IT determines the degree of failure risk when it reviews the installation or upgrade notes from the vendor. It should plan a fail-safe strategy that is equal to the degree of difficulty that the upgrade or installation presents.

In one case, a company made the decision to upgrade its corporate database to the latest version. The problem was, the company was running a version of the database that it had customized, and that was over five years old. As a result, there was a high risk of disruption that was likely to occur -- and that did occur -- during installation.

To counter the effect of the disruption on both IT and end users, IT assembled a “SWAT team” that was on call 24/7 during and after the installation of the database release. Business users were communicated with in advance of the cutover and asked to prepare for possible disruptions to business operations.

There were several major interruptions to operations that occurred, but because users were given a heads-up and IT had a SWAT team ready to fix the problems, the company managed its way through the new installation with minimal impact.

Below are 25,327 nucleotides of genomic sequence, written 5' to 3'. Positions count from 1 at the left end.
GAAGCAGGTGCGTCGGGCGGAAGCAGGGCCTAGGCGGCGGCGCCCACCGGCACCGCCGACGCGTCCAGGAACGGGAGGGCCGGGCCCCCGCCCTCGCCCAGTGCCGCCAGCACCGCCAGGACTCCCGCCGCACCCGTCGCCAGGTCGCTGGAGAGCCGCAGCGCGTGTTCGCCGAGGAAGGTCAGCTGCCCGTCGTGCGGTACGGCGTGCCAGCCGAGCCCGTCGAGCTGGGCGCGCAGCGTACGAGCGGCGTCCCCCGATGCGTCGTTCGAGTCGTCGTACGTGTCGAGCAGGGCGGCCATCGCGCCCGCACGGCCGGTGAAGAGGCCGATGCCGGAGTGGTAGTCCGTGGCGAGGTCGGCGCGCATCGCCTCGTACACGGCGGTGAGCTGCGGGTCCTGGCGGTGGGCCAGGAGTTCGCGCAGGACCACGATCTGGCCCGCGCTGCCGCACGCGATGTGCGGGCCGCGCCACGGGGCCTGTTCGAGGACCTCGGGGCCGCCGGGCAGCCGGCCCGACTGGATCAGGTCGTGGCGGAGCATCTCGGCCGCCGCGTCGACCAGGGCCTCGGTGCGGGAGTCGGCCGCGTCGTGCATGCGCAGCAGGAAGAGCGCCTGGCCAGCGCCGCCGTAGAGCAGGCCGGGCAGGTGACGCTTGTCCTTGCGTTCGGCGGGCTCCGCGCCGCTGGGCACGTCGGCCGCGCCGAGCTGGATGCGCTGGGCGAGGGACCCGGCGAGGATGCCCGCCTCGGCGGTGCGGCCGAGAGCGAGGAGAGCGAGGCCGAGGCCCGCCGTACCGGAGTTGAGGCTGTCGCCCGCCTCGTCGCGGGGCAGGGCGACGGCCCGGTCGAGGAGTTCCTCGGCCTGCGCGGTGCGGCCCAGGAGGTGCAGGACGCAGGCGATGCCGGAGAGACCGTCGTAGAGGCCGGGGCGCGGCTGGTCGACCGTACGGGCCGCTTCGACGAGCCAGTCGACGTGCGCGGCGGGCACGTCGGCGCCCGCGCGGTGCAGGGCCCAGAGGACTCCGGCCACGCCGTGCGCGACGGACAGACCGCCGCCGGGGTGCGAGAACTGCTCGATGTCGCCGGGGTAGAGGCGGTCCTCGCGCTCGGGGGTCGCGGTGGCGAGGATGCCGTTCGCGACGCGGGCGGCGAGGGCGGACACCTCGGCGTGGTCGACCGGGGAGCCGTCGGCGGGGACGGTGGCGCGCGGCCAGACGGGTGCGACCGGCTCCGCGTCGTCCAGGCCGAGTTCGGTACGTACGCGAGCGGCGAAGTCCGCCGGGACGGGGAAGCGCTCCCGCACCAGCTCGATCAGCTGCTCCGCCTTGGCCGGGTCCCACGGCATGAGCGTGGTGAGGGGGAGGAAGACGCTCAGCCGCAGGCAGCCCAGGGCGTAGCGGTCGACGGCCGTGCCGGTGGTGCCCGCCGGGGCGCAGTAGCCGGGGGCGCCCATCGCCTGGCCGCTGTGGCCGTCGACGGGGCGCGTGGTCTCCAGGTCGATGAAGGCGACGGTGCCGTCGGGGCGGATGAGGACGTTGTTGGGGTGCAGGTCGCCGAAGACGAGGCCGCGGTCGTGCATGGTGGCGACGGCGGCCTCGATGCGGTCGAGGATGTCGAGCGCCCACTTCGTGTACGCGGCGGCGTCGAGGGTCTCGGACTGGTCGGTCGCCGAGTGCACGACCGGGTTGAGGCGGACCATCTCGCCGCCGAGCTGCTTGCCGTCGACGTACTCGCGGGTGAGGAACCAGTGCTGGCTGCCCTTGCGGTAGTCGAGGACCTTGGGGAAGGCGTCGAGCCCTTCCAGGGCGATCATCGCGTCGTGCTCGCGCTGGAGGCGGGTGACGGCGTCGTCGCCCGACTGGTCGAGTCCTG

Wrapping it Up

The keys to any new software installation or upgrade are preparation and communication.

There is no way that you can predict every possible upgrade or installation glitch, but there are ways to train, mentally prepare, anticipate, and solve them.

What to Read Next:

Modern App Dev: An Enterprise Guide

Seismic Shifts in Software Development Still Need Hardware

Why It's So Hard to Accurately Predict IT Trends

About the Author(s)

Mary E. Shacklett

President of Transworld Data

Mary E. Shacklett is an internationally recognized technology commentator and President of Transworld Data, a marketing and technology services firm. Prior to founding her own company, she was Vice President of Product Research and Software Development for Summit Information Systems, a computer software company; and Vice President of Strategic Planning and Technology at FSI International, a multinational manufacturer in the semiconductor industry.

Mary has business experience in Europe, Japan, and the Pacific Rim. She has a BS degree from the University of Wisconsin and an MA from the University of Southern California, where she taught for several years. She is listed in Who's Who Worldwide and in Who's Who in the Computer Industry.